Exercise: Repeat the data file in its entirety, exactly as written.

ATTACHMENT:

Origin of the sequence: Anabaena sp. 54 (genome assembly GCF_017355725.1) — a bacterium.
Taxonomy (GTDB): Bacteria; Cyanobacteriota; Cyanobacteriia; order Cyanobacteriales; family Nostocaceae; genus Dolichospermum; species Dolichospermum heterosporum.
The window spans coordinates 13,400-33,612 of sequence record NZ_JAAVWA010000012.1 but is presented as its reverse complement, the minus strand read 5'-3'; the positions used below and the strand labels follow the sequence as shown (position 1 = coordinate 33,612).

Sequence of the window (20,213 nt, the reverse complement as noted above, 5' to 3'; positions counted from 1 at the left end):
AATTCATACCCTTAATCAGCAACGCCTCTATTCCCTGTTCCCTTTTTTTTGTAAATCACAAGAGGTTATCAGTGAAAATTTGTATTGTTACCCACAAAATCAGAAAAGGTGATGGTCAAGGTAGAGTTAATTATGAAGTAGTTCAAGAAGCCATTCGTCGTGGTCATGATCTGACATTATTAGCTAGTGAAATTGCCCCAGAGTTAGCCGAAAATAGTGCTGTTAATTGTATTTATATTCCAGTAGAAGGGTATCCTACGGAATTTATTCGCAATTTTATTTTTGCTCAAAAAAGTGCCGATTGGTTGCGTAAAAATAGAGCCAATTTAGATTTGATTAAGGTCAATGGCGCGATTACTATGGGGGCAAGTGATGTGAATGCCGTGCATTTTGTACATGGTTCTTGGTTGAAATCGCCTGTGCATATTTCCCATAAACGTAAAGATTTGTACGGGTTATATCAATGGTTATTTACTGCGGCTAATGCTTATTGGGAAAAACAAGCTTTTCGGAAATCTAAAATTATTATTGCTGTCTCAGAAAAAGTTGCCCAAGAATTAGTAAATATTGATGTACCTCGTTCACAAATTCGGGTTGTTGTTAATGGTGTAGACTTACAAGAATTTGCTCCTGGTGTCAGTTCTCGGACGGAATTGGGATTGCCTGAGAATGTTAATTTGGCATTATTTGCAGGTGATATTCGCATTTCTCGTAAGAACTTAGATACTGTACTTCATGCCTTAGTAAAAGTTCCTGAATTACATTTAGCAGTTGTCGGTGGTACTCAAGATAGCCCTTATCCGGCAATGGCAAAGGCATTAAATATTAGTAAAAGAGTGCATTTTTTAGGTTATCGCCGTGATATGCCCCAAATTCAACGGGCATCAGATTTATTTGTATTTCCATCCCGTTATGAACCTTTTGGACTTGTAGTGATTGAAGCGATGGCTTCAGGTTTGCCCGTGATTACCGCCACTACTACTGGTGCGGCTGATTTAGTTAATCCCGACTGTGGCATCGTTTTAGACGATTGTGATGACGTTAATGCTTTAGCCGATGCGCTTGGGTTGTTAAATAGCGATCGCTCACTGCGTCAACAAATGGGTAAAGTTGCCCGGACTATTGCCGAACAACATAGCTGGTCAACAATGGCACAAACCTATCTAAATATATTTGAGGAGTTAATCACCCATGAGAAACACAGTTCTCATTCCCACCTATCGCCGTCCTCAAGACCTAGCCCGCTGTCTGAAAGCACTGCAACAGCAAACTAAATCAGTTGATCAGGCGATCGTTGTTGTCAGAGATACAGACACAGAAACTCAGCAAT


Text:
Origin of the sequence: Anabaena sp. 54 (genome assembly GCF_017355725.1) — a bacterium.
Taxonomy (GTDB): Bacteria; Cyanobacteriota; Cyanobacteriia; order Cyanobacteriales; family Nostocaceae; genus Dolichospermum; species Dolichospermum heterosporum.
The window spans coordinates 13,400-33,612 of sequence record NZ_JAAVWA010000012.1 but is presented as its reverse complement, the minus strand read 5'-3'; the positions used below and the strand labels follow the sequence as shown (position 1 = coordinate 33,612).

Sequence of the window (20,213 nt, the reverse complement as noted above, 5' to 3'; positions counted from 1 at the left end):
AATTCATACCCTTAATCAGCAACGCCTCTATTCCCTGTTCCCTTTTTTTTGTAAATCACAAGAGGTTATCAGTGAAAATTTGTATTGTTACCCACAAAATCAGAAAAGGTGATGGTCAAGGTAGAGTTAATTATGAAGTAGTTCAAGAAGCCATTCGTCGTGGTCATGATCTGACATTATTAGCTAGTGAAATTGCCCCAGAGTTAGCCGAAAATAGTGCTGTTAATTGTATTTATATTCCAGTAGAAGGGTATCCTACGGAATTTATTCGCAATTTTATTTTTGCTCAAAAAAGTGCCGATTGGTTGCGTAAAAATAGAGCCAATTTAGATTTGATTAAGGTCAATGGCGCGATTACTATGGGGGCAAGTGATGTGAATGCCGTGCATTTTGTACATGGTTCTTGGTTGAAATCGCCTGTGCATATTTCCCATAAACGTAAAGATTTGTACGGGTTATATCAATGGTTATTTACTGCGGCTAATGCTTATTGGGAAAAACAAGCTTTTCGGAAATCTAAAATTATTATTGCTGTCTCAGAAAAAGTTGCCCAAGAATTAGTAAATATTGATGTACCTCGTTCACAAATTCGGGTTGTTGTTAATGGTGTAGACTTACAAGAATTTGCTCCTGGTGTCAGTTCTCGGACGGAATTGGGATTGCCTGAGAATGTTAATTTGGCATTATTTGCAGGTGATATTCGCATTTCTCGTAAGAACTTAGATACTGTACTTCATGCCTTAGTAAAAGTTCCTGAATTACATTTAGCAGTTGTCGGTGGTACTCAAGATAGCCCTTATCCGGCAATGGCAAAGGCATTAAATATTAGTAAAAGAGTGCATTTTTTAGGTTATCGCCGTGATATGCCCCAAATTCAACGGGCATCAGATTTATTTGTATTTCCATCCCGTTATGAACCTTTTGGACTTGTAGTGATTGAAGCGATGGCTTCAGGTTTGCCCGTGATTACCGCCACTACTACTGGTGCGGCTGATTTAGTTAATCCCGACTGTGGCATCGTTTTAGACGATTGTGATGACGTTAATGCTTTAGCCGATGCGCTTGGGTTGTTAAATAGCGATCGCTCACTGCGTCAACAAATGGGTAAAGTTGCCCGGACTATTGCCGAACAACATAGCTGGTCAACAATGGCACAAACCTATCTAAATATATTTGAGGAGTTAATCACCCATGAGAAACACAGTTCTCATTCCCACCTATCGCCGTCCTCAAGACCTAGCCCGCTGTCTGAAAGCACTGCAACAGCAAACTAAATCAGTTGATCAGGCGATCGTTGTTGTCAGAGATACAGACACAGAAACTCAGCAAT